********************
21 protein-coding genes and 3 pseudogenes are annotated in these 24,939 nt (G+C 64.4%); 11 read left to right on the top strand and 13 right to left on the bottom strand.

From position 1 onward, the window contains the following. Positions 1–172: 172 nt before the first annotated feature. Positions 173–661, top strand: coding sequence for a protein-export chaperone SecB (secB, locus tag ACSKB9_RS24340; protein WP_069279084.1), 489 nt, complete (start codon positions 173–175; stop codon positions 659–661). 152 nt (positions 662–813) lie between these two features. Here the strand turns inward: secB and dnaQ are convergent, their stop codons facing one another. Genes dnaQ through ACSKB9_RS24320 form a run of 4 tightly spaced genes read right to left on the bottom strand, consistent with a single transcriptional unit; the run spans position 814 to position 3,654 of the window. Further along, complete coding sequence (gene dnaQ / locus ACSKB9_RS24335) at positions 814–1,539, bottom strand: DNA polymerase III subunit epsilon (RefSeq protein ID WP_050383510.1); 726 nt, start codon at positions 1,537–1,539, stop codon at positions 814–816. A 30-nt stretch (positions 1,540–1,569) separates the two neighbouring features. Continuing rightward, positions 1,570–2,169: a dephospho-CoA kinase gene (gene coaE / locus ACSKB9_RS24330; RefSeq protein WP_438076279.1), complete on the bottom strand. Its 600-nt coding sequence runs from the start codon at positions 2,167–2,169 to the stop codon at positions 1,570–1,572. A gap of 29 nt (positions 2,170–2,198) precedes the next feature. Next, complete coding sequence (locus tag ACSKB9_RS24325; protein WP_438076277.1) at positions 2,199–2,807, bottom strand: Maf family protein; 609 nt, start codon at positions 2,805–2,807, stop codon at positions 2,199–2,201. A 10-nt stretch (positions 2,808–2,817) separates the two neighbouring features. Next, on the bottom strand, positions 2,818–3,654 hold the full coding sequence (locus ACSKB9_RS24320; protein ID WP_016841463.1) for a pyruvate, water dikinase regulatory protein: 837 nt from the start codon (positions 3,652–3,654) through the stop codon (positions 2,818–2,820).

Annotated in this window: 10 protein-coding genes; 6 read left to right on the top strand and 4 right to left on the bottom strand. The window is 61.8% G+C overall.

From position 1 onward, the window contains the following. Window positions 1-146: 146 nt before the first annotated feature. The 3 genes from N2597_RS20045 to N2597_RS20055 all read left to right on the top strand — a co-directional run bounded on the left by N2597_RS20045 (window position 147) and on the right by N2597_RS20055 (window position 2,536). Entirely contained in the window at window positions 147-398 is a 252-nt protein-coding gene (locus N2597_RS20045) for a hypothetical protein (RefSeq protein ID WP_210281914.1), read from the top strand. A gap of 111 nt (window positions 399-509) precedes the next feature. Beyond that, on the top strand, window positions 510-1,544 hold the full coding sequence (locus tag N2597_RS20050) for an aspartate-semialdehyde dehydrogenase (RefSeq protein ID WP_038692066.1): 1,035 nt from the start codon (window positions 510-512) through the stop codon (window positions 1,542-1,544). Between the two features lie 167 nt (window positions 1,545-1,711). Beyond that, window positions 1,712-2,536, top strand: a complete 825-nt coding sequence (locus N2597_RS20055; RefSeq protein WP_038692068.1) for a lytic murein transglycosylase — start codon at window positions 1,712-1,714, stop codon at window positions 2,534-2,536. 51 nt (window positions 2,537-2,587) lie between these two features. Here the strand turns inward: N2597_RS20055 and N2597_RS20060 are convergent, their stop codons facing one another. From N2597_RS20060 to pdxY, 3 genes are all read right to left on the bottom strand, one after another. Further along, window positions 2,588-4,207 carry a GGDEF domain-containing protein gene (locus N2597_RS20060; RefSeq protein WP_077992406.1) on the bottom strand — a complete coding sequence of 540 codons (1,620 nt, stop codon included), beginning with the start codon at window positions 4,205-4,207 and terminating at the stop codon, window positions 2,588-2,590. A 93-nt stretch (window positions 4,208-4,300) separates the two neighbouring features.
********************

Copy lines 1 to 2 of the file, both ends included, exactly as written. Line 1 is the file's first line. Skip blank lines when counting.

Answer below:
21 protein-coding genes and 3 pseudogenes are annotated in these 24,939 nt (G+C 64.4%); 11 read left to right on the top strand and 13 right to left on the bottom strand.

From position 1 onward, the window contains the following. Positions 1–172: 172 nt before the first annotated feature. Positions 173–661, top strand: coding sequence for a protein-export chaperone SecB (secB, locus tag ACSKB9_RS24340; protein WP_069279084.1), 489 nt, complete (start codon positions 173–175; stop codon positions 659–661). 152 nt (positions 662–813) lie between these two features. Here the strand turns inward: secB and dnaQ are convergent, their stop codons facing one another. Genes dnaQ through ACSKB9_RS24320 form a run of 4 tightly spaced genes read right to left on the bottom strand, consistent with a single transcriptional unit; the run spans position 814 to position 3,654 of the window. Further along, complete coding sequence (gene dnaQ / locus ACSKB9_RS24335) at positions 814–1,539, bottom strand: DNA polymerase III subunit epsilon (RefSeq protein ID WP_050383510.1); 726 nt, start codon at positions 1,537–1,539, stop codon at positions 814–816. A 30-nt stretch (positions 1,540–1,569) separates the two neighbouring features. Continuing rightward, positions 1,570–2,169: a dephospho-CoA kinase gene (gene coaE / locus ACSKB9_RS24330; RefSeq protein WP_438076279.1), complete on the bottom strand. Its 600-nt coding sequence runs from the start codon at positions 2,167–2,169 to the stop codon at positions 1,570–1,572. A gap of 29 nt (positions 2,170–2,198) precedes the next feature. Next, complete coding sequence (locus tag ACSKB9_RS24325; protein WP_438076277.1) at positions 2,199–2,807, bottom strand: Maf family protein; 609 nt, start codon at positions 2,805–2,807, stop codon at positions 2,199–2,201. A 10-nt stretch (positions 2,808–2,817) separates the two neighbouring features. Next, on the bottom strand, positions 2,818–3,654 hold the full coding sequence (locus ACSKB9_RS24320; protein ID WP_016841463.1) for a pyruvate, water dikinase regulatory protein: 837 nt from the start codon (positions 3,652–3,654) through the stop codon (positions 2,818–2,820).